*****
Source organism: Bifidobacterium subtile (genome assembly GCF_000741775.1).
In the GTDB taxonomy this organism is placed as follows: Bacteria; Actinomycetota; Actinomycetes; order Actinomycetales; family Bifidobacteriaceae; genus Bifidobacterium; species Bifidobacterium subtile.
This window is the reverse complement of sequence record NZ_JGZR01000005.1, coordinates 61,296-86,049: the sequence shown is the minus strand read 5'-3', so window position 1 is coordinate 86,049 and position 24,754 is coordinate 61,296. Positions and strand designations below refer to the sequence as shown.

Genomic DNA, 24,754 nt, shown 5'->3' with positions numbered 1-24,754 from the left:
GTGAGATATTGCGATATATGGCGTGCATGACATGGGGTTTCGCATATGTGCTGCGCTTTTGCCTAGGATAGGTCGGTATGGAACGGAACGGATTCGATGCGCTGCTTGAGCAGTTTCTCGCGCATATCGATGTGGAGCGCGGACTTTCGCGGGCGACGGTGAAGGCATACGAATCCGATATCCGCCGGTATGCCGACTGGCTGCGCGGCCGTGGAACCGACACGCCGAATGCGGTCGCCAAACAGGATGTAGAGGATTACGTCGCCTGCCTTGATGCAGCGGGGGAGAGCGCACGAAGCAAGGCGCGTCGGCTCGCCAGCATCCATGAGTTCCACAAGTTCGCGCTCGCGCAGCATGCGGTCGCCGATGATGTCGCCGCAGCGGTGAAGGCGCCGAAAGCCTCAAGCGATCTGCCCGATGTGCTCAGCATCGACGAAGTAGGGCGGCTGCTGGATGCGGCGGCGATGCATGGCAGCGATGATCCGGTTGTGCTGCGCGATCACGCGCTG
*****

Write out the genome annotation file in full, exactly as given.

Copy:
Source organism: Bifidobacterium subtile (genome assembly GCF_000741775.1).
In the GTDB taxonomy this organism is placed as follows: Bacteria; Actinomycetota; Actinomycetes; order Actinomycetales; family Bifidobacteriaceae; genus Bifidobacterium; species Bifidobacterium subtile.
This window is the reverse complement of sequence record NZ_JGZR01000005.1, coordinates 61,296-86,049: the sequence shown is the minus strand read 5'-3', so window position 1 is coordinate 86,049 and position 24,754 is coordinate 61,296. Positions and strand designations below refer to the sequence as shown.

Genomic DNA, 24,754 nt, shown 5'->3' with positions numbered 1-24,754 from the left:
GTGAGATATTGCGATATATGGCGTGCATGACATGGGGTTTCGCATATGTGCTGCGCTTTTGCCTAGGATAGGTCGGTATGGAACGGAACGGATTCGATGCGCTGCTTGAGCAGTTTCTCGCGCATATCGATGTGGAGCGCGGACTTTCGCGGGCGACGGTGAAGGCATACGAATCCGATATCCGCCGGTATGCCGACTGGCTGCGCGGCCGTGGAACCGACACGCCGAATGCGGTCGCCAAACAGGATGTAGAGGATTACGTCGCCTGCCTTGATGCAGCGGGGGAGAGCGCACGAAGCAAGGCGCGTCGGCTCGCCAGCATCCATGAGTTCCACAAGTTCGCGCTCGCGCAGCATGCGGTCGCCGATGATGTCGCCGCAGCGGTGAAGGCGCCGAAAGCCTCAAGCGATCTGCCCGATGTGCTCAGCATCGACGAAGTAGGGCGGCTGCTGGATGCGGCGGCGATGCATGGCAGCGATGATCCGGTTGTGCTGCGCGATCACGCGCTG